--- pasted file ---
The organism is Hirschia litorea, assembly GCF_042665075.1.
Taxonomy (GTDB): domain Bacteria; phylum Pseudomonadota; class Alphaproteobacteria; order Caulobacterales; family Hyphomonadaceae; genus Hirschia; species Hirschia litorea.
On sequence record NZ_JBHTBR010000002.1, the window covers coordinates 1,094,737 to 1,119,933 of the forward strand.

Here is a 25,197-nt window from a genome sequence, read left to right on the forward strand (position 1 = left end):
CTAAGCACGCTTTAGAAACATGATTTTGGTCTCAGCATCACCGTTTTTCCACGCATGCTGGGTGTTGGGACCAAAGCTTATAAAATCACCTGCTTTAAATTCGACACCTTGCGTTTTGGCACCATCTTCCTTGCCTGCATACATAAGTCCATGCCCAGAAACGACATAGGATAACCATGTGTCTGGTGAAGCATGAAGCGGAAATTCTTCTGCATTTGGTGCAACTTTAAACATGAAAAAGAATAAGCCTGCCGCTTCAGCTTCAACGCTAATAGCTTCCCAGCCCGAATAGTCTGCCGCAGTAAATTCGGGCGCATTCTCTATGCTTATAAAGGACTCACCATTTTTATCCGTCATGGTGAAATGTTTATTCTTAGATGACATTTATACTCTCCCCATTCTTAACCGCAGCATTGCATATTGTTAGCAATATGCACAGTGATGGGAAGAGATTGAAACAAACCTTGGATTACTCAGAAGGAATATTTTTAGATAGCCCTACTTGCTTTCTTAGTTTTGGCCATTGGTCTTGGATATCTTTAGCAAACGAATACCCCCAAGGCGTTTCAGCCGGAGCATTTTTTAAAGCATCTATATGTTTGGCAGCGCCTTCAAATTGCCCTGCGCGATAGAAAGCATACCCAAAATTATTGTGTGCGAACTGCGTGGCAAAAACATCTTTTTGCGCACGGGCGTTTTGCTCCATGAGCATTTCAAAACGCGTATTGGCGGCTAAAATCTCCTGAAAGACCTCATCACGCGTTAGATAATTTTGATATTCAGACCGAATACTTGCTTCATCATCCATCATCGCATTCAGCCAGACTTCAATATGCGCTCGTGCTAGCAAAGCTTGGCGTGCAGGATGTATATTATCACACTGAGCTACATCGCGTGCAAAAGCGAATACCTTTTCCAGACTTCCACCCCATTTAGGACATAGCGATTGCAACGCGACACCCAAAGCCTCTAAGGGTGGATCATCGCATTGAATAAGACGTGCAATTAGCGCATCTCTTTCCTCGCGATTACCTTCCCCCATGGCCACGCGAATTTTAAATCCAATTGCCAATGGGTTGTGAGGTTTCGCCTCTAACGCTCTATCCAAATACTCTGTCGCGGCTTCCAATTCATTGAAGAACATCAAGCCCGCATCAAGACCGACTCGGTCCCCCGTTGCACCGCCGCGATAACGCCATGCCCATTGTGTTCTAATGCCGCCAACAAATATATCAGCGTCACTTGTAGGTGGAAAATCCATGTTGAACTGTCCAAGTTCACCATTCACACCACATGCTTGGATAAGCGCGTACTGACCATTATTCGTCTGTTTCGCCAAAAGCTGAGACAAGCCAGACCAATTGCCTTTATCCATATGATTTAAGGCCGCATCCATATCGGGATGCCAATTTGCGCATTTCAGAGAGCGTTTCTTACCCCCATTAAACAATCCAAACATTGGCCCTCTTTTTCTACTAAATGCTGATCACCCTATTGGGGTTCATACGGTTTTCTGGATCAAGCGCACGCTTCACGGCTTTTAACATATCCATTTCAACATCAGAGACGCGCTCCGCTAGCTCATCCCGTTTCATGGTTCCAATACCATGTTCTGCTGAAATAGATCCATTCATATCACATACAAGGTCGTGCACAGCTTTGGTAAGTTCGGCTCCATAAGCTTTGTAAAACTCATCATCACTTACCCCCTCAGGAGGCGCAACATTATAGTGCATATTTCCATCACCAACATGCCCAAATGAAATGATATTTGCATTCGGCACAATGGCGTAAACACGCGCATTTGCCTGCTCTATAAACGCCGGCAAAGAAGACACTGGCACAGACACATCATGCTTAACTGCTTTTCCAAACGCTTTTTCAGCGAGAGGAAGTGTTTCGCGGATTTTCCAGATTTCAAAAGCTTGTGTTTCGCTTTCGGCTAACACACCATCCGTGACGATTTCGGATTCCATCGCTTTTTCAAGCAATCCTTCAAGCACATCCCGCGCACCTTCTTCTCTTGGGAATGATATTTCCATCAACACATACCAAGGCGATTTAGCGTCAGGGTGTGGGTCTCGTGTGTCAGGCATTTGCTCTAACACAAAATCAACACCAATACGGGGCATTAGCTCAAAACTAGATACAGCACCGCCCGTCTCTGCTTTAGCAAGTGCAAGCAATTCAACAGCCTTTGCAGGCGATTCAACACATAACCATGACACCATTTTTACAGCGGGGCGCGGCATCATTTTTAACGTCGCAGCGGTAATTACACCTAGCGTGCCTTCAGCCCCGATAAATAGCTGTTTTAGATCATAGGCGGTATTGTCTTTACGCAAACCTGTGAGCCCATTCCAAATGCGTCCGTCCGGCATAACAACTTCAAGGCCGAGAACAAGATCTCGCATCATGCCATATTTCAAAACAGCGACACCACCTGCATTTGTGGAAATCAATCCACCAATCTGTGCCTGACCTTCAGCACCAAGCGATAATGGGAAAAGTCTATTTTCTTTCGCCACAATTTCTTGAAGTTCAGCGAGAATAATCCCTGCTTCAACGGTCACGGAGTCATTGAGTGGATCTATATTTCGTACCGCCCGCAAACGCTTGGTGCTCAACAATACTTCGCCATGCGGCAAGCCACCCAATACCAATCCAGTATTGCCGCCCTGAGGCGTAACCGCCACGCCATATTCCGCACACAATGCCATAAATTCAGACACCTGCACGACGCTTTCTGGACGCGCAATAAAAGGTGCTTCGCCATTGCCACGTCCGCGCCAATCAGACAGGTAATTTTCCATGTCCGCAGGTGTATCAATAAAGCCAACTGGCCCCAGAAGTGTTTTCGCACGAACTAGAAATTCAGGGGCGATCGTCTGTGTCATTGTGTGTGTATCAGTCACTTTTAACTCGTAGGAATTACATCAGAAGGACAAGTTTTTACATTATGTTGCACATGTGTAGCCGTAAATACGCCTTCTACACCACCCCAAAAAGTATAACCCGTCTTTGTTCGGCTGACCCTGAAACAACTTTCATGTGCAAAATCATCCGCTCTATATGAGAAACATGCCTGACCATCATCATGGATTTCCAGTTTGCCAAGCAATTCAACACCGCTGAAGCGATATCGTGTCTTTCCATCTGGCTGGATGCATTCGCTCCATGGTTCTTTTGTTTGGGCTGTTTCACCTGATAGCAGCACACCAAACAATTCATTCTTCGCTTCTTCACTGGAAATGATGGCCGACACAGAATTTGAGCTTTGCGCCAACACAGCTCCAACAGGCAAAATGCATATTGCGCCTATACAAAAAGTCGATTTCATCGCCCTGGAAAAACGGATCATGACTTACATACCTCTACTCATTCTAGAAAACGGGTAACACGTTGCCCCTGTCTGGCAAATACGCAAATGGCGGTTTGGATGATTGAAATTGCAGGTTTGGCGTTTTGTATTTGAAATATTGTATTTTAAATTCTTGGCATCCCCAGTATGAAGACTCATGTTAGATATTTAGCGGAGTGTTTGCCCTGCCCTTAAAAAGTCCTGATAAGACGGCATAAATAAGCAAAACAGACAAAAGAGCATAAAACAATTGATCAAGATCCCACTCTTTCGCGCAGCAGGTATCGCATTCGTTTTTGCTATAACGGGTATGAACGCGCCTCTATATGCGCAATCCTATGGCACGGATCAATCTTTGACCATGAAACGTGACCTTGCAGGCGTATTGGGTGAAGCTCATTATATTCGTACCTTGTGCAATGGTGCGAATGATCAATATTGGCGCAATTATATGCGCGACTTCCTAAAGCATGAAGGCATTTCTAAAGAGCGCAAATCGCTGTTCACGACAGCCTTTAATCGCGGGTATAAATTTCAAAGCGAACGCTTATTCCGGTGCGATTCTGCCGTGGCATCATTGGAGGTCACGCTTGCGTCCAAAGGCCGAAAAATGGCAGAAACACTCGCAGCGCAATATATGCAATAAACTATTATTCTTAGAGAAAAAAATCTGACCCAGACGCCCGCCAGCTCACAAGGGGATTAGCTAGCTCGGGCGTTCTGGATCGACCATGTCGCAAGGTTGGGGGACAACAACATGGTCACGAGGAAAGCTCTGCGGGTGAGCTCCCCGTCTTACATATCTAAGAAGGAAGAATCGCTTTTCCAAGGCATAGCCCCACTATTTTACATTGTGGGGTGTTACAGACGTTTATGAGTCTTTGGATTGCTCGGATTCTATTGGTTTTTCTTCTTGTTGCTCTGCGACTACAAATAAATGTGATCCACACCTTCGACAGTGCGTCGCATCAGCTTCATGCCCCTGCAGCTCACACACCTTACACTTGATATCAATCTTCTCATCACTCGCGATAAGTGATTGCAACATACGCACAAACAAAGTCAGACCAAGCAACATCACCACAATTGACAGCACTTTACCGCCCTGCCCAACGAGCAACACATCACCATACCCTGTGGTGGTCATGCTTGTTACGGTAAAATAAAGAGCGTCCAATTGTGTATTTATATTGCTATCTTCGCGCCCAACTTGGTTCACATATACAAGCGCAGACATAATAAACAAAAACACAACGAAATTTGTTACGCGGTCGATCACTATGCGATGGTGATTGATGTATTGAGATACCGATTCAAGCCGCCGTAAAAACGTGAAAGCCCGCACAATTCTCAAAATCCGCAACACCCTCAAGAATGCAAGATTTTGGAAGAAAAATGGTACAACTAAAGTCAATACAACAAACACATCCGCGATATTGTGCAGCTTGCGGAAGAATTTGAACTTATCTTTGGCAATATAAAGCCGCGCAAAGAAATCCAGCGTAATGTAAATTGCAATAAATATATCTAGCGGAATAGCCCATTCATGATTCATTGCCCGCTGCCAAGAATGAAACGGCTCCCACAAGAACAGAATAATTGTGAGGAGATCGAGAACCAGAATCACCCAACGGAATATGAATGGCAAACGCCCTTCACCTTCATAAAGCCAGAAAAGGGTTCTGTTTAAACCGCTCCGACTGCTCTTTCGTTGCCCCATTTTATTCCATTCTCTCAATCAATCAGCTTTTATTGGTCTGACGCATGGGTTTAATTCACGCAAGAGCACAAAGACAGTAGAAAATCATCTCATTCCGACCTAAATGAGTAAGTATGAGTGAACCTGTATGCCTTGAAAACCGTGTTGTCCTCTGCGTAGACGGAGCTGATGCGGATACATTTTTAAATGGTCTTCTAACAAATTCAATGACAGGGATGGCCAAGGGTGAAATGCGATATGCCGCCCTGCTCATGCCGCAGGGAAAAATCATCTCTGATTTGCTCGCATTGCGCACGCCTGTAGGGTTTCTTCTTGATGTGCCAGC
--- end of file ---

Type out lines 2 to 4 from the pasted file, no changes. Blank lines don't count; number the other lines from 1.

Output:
Taxonomy (GTDB): domain Bacteria; phylum Pseudomonadota; class Alphaproteobacteria; order Caulobacterales; family Hyphomonadaceae; genus Hirschia; species Hirschia litorea.
On sequence record NZ_JBHTBR010000002.1, the window covers coordinates 1,094,737 to 1,119,933 of the forward strand.

Here is a 25,197-nt window from a genome sequence, read left to right on the forward strand (position 1 = left end):